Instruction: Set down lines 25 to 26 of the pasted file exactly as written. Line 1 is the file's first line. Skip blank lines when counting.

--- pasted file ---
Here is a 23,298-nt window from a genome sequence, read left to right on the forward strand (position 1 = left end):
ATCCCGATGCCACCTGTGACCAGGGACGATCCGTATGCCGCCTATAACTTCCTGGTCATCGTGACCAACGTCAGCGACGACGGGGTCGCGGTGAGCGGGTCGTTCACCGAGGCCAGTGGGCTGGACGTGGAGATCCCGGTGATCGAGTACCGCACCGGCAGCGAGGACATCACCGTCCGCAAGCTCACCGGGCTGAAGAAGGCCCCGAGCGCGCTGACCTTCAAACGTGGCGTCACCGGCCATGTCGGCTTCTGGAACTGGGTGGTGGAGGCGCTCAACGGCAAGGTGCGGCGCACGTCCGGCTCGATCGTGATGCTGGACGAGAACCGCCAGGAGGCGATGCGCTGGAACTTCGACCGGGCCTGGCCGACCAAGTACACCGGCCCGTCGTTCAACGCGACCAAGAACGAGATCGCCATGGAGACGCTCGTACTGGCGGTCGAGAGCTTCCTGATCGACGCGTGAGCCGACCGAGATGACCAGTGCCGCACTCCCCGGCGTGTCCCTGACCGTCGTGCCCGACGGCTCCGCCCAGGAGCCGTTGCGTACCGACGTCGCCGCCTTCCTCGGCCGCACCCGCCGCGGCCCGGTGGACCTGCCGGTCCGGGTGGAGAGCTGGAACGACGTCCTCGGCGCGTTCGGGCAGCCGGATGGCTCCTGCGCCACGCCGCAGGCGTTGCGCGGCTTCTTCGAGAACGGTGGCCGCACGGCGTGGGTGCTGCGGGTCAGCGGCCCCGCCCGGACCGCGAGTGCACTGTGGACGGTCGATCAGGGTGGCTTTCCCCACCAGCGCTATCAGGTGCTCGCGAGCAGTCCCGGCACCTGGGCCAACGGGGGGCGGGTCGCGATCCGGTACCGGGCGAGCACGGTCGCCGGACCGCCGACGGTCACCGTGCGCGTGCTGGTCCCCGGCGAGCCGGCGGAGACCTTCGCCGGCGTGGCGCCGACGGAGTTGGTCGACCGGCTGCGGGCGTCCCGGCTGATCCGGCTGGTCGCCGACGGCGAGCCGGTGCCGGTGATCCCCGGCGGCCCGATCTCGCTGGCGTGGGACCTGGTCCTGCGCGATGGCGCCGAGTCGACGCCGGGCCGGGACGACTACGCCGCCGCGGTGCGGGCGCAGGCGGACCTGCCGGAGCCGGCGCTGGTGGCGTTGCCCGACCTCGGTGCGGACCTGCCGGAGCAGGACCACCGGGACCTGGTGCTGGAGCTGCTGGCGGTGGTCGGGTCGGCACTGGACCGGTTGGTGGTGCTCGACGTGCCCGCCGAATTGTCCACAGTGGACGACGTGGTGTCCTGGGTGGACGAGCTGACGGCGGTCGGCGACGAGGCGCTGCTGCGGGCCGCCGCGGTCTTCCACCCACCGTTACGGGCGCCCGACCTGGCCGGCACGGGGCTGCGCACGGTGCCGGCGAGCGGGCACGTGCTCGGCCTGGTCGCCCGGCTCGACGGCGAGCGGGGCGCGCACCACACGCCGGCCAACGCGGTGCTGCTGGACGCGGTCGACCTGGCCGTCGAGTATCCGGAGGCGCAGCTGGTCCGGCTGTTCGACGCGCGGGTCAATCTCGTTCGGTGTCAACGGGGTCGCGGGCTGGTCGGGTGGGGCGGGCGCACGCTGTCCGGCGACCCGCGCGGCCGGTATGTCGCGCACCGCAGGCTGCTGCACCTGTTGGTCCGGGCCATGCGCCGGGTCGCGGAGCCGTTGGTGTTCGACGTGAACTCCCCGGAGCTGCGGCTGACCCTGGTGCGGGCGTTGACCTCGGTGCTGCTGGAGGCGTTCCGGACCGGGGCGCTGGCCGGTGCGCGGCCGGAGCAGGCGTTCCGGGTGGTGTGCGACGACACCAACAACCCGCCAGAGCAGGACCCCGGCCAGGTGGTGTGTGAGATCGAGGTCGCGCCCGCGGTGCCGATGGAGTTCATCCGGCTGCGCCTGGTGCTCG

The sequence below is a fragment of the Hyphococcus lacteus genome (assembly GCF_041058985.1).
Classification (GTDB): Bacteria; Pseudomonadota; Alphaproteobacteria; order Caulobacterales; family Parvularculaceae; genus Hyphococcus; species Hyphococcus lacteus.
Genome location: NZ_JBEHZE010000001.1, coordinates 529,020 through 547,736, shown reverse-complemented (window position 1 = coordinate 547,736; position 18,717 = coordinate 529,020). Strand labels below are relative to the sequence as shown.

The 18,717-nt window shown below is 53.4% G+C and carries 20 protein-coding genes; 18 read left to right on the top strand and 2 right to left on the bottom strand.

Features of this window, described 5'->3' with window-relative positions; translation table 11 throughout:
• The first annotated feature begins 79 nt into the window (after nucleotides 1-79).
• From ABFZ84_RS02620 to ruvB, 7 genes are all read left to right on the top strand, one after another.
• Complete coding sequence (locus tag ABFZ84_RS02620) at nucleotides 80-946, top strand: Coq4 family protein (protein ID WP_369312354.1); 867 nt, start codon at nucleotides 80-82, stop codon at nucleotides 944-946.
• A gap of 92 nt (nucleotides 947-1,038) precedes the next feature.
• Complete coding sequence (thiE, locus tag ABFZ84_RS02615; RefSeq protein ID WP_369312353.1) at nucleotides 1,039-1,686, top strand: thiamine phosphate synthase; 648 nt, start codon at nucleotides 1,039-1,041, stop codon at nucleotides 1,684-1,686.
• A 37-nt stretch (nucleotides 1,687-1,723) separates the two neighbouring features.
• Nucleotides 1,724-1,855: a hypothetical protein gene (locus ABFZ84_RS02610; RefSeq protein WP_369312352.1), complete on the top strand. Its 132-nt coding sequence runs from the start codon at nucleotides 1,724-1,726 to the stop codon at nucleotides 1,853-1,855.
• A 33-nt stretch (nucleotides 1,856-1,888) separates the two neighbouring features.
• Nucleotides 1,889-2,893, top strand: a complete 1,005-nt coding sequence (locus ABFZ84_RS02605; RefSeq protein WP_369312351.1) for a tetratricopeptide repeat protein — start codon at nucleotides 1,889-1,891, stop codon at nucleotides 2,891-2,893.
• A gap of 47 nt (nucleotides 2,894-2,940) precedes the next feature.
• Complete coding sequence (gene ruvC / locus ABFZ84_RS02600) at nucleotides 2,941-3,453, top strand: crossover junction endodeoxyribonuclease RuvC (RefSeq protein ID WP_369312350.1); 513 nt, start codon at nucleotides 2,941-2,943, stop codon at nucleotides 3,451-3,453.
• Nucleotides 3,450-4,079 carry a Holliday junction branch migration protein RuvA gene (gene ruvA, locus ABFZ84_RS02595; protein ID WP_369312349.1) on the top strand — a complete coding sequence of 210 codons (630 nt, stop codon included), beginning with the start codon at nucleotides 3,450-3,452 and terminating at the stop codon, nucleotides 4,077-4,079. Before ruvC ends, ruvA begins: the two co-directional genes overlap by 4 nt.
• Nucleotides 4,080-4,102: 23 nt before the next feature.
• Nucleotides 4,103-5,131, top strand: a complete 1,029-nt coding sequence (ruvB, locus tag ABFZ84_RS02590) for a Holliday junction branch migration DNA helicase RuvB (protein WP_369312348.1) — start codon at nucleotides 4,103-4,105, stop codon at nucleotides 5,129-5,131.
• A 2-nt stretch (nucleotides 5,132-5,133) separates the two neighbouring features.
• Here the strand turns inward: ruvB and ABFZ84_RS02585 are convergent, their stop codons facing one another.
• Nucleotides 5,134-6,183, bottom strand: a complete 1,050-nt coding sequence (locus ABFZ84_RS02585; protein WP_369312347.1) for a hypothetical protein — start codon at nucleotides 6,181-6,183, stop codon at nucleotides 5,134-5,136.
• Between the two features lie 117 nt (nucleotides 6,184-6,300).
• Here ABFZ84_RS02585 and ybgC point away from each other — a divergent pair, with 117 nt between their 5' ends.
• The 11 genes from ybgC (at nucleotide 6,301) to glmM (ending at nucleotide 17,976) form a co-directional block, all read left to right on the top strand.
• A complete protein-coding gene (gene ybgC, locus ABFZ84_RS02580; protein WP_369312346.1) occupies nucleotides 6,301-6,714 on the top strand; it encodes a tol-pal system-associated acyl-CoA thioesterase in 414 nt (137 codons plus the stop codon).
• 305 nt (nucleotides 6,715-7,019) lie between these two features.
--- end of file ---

• Between the two features lie 117 nt (nucleotides 6,184-6,300).
• Here ABFZ84_RS02585 and ybgC point away from each other — a divergent pair, with 117 nt between their 5' ends.